#38 What Matters Most to You?

On the role of values in powerful storytelling and uncovering your own core values

What you believe, wait no. Sorry, what you value shapes your story. It influences the kinds of stories you tell, where you tell your stories and who you tell them for. The choices we make as individuals and as consumers are a reflection of our values. Who we buy from and what we buy can provide a lens into what matters to us. Values tell their own story.

Your values are the things that matter most to you, they inform your moral compass and who you choose to be each day. As a marketer, I think about values a lot. Because, more than anything, I think powerful brands reflect the values they have in common with their audiences. Powerful stories bring those values to life everyday through experience and story creation and sharing.

As a storyteller I think about values in the context of what they bring to our stories—They also help shape the story of our lives. What matters most to me? What am I trying to convey? Who are my main characters and what matters most to them? The answers to these questions inform the themes and structure of the stories I tell. It will do the same for you.

Which means, simply, that if you don’t already know them, uncovering your own values will help improve and infuse new meaning into your storytelling. Here’s a version of an exercise I do with my clients that you may find helpful:

Uncovering Your Core Values

  1. Find a list online of values (make sure it’s long at least 200)

  2. Circle or highlight all the values that ring true for you—add any that are missing but matter to you (this is a paper and pen kind of exercise so get offline and into real life for this)

  3. Group the values in a way that make sense for you

  4. Choose a word within each grouping that best represents that group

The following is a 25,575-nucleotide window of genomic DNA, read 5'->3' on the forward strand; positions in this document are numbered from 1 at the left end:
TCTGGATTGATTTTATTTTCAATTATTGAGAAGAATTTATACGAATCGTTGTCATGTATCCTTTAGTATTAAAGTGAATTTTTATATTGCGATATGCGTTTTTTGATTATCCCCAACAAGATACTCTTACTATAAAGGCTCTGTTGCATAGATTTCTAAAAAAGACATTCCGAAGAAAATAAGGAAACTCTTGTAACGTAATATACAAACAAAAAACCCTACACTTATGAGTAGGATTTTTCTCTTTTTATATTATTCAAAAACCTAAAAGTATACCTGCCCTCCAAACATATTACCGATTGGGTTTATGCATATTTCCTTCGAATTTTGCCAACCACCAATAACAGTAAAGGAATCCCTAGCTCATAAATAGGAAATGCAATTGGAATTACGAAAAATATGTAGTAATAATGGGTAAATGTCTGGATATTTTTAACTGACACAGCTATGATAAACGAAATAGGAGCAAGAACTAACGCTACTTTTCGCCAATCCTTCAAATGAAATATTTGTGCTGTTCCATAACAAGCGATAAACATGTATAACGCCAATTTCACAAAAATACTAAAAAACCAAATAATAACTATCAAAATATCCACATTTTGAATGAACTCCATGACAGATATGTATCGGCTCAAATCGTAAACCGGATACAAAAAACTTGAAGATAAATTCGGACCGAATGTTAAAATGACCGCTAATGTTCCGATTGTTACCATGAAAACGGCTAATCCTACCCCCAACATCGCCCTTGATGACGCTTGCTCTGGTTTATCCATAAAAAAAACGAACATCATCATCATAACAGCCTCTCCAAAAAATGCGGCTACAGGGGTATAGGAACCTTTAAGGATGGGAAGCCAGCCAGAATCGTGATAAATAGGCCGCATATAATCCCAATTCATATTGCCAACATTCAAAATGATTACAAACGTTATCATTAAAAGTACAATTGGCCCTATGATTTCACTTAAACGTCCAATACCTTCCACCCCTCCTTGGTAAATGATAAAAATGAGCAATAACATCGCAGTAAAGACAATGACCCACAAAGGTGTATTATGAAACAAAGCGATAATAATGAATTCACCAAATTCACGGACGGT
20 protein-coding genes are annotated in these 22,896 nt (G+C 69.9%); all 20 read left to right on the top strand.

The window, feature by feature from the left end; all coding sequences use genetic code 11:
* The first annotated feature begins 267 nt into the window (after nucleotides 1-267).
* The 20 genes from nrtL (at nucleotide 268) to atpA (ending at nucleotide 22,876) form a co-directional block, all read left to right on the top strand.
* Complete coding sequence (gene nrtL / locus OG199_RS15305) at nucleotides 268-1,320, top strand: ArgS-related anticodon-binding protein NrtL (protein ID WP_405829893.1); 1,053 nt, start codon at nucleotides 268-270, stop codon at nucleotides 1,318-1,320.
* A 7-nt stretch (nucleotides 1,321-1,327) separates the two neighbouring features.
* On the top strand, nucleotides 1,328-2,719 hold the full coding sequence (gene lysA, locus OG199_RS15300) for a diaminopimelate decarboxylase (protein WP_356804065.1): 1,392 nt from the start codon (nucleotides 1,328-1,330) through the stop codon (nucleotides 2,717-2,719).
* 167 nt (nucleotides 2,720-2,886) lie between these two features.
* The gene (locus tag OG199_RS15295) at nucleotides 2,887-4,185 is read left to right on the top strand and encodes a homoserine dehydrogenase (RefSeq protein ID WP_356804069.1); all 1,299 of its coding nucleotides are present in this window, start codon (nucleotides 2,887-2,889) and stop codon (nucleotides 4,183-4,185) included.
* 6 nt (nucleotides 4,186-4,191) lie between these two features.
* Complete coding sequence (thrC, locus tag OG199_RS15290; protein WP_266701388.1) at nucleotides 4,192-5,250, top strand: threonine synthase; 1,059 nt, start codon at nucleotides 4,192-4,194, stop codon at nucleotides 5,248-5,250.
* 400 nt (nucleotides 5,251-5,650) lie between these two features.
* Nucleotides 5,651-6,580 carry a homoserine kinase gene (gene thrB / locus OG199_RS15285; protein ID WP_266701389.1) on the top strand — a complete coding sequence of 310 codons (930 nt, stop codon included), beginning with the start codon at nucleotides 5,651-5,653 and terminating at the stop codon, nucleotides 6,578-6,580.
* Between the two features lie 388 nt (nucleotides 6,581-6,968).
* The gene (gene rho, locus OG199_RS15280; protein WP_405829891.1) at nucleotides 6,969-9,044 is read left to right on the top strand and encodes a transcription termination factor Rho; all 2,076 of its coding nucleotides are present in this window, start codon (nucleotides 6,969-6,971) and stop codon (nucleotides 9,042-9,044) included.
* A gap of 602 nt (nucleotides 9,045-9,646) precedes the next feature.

5. Refine your list to the four that are the most important to you

A crueller way to do this exercise (but also very impactful) is to do step one and two; Then cut that list down to 10; Cut it again down to five; then down to three; then down to one. In the end you’re allowed to keep your top three, but you learn a lot in the process of making the cuts. Pay attention to what you’re thinking about as you decide what to keep and cut—that will teach you a lot about yourself.

Remember to do this exercise every few years or even months. I know my list of values have changed significantly just over the past year. I think success and achievement are beginning to be replaced by rest and harmony in the process of moving through my healing from burnout and working to redefine my relationship with productivity. Let me know in the comments, what comes up for you when you try this exercise.

A Story Well Told

I finally put up a new bookcase this past weekend and organized my books after moving in to my apartment almost a year ago. I unpacked a book I read last year that spoke directly to the little Black girl in me who grew up in Toronto’s inner suburbs. Frying Plantain by Zalika Reid-Benta tells the story of a part of Toronto that had somehow faded to memory for me—the Eglinton west Little Jamaica neighbourhood, which is undergoing its own revitalization/reckoning as we speak. It was the first time I’d read a book that felt like it reflected my early experiences of the world. Bonus: it’s a book of short stories so I was able to dive in and out as I pleased. I started to read it because I was going into a writing program run by the author, but it opened my eyes up to short stories again as I was considering starting a new project that best suited the format (I’ll share more on that as it evolves). An engaging read worth diving into if the neighbourhood is unknown or distant to you. It’ll offer a different perspective, which every storyteller should be seeking to remain open to.

Thanks for reading and I’ll “see” you again next week. Whatever the world may bring, there will always be important stories that need you to tell them. I’ll be here to help.

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Also, if you’re enjoying this or if there’s something you’d like me to cover in a future letter—an element of your storytelling you may be struggling with, please let me know by leaving a comment below. I’m here to help.

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